Last year I went on my first cruise with my family. On the last night of the cruise my daughter got massively sick at 4 AM. Unable to go back to sleep after getting her settled I decided to take a walk around the ship; we would be de-boarding soon and I was sort of curious what the mini-floating-world would look like that early (especially on the last day). I was expecting a lot of tired children with Type A parents sitting at breakfast trying to stay awake so they could reach the car per their detailed schedule. Instead I found a closed breakfast buffet and a handful of men all sitting around looking at their cellphones.
I had noticed that my phone had chirped to life during the elevator ride to the 11th floor – finally within range of a cellphone tower and out of the deep interior of the ship it started its soft little symphony of text messages, work notifications, application updates, and social media “alerts”.
The men I found seated at tables (1 per table facing the same direction like an odd morning commute) didn’t have sick children who had awoken them at 4 AM like I had. They also didn’t have their families with them. They were all staring blankly at their phones and slowly scrolling through all those notifications. Not really knowing what to do since there were no pancakes to be eaten like I hoped I also sat down and pulled my phone out. Per usual whenever any modern person has a few spare moments I assumed the default behavior – slowly scrolling with my right hand. News outside the network of things that actually affect me, work emails, photos and funny sayings, pictures of cats and babies – all scrolling past in a slow scroll.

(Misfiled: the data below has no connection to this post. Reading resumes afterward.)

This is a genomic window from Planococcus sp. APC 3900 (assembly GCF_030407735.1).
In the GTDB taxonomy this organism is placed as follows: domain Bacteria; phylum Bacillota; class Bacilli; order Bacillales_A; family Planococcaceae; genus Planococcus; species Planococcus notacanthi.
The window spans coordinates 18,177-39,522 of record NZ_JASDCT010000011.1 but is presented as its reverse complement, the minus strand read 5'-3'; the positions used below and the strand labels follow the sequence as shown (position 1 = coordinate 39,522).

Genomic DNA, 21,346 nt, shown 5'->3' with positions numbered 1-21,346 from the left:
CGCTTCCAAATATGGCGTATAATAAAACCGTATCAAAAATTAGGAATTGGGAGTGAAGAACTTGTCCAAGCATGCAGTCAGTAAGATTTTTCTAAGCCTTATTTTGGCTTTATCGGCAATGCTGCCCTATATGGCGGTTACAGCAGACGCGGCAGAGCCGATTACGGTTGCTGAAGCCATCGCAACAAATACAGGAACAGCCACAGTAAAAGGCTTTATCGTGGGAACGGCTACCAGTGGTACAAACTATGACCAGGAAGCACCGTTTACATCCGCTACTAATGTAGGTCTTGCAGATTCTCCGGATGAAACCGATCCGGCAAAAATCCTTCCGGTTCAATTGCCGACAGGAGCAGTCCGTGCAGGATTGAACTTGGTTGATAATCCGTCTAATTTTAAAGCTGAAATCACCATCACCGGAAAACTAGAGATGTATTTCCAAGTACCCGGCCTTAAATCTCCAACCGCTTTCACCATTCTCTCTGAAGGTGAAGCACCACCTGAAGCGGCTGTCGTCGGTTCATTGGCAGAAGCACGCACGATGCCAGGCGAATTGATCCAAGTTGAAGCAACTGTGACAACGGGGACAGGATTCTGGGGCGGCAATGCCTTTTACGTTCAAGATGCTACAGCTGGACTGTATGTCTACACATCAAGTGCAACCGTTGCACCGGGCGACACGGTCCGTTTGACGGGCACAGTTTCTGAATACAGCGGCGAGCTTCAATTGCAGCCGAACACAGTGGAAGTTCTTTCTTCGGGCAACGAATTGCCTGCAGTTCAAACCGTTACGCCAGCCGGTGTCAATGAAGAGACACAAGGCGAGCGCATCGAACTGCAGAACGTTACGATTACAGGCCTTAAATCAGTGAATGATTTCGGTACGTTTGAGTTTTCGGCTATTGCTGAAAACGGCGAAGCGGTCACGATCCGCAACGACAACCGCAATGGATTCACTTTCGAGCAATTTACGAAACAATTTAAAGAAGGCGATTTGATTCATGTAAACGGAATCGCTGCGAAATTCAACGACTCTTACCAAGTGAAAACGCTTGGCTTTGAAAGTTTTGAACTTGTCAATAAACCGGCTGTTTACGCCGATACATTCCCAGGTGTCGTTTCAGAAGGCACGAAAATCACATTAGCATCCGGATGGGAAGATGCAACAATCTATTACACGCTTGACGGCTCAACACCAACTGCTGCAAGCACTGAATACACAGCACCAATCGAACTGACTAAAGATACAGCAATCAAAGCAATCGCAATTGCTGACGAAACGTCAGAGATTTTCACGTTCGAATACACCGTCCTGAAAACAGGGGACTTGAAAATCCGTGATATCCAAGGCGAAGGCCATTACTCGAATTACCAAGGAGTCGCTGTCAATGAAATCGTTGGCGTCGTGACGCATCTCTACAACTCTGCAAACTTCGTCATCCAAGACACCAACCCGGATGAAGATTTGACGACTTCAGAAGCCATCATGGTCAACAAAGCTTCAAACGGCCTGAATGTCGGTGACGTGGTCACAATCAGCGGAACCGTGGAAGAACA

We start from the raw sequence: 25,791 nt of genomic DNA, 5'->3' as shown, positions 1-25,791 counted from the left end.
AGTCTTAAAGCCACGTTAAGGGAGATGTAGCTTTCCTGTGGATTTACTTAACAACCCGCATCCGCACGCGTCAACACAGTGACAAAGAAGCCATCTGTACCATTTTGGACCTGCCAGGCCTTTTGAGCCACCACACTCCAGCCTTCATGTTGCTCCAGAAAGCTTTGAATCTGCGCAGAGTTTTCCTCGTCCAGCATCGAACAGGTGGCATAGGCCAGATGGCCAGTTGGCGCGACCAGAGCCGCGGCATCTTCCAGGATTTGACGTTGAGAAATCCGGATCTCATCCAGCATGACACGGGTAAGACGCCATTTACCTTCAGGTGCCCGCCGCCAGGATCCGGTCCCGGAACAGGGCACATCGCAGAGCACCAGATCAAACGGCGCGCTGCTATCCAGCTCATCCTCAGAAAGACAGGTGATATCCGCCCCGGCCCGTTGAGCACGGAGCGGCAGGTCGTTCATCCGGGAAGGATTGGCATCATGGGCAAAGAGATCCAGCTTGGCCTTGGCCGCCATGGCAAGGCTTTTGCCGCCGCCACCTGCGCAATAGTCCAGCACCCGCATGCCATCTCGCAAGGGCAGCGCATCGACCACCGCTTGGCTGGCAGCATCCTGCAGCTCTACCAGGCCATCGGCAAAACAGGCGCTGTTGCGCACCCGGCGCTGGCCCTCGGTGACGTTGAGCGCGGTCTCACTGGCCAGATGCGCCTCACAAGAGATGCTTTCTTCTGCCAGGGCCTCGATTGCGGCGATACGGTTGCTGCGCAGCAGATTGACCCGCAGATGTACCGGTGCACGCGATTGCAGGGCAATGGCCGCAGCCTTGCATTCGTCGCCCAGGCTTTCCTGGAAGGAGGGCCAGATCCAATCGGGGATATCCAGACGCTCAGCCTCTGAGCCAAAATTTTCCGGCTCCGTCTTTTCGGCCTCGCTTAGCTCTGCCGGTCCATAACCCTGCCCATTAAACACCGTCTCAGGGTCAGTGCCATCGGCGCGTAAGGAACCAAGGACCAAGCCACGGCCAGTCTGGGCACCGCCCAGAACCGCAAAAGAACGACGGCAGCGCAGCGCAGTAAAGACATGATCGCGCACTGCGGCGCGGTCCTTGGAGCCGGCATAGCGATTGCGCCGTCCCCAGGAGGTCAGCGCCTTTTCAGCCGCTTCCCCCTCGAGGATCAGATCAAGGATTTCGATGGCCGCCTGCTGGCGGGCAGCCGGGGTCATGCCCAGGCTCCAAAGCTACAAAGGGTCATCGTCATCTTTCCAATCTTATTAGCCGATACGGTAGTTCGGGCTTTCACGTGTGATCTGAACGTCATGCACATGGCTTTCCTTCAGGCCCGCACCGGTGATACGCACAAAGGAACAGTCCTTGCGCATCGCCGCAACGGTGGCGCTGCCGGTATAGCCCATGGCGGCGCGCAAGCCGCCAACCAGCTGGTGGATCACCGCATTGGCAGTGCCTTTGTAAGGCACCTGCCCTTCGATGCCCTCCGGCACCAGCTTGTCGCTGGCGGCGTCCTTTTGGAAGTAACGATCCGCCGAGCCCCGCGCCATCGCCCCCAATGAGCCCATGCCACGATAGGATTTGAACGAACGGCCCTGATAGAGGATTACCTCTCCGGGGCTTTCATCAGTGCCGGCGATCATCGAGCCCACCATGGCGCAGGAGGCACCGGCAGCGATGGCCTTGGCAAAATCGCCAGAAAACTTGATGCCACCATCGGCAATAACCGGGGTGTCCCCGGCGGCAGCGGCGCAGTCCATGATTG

I then stopped, stared blankly for a minute, and simply thought: What in the everlasting crap am I doing?
To want to leave the comfort of family and vacation a few hours early to catch up with work: this is the behavior of an addict. I stood up and rode the elevator back to my softly sleeping family.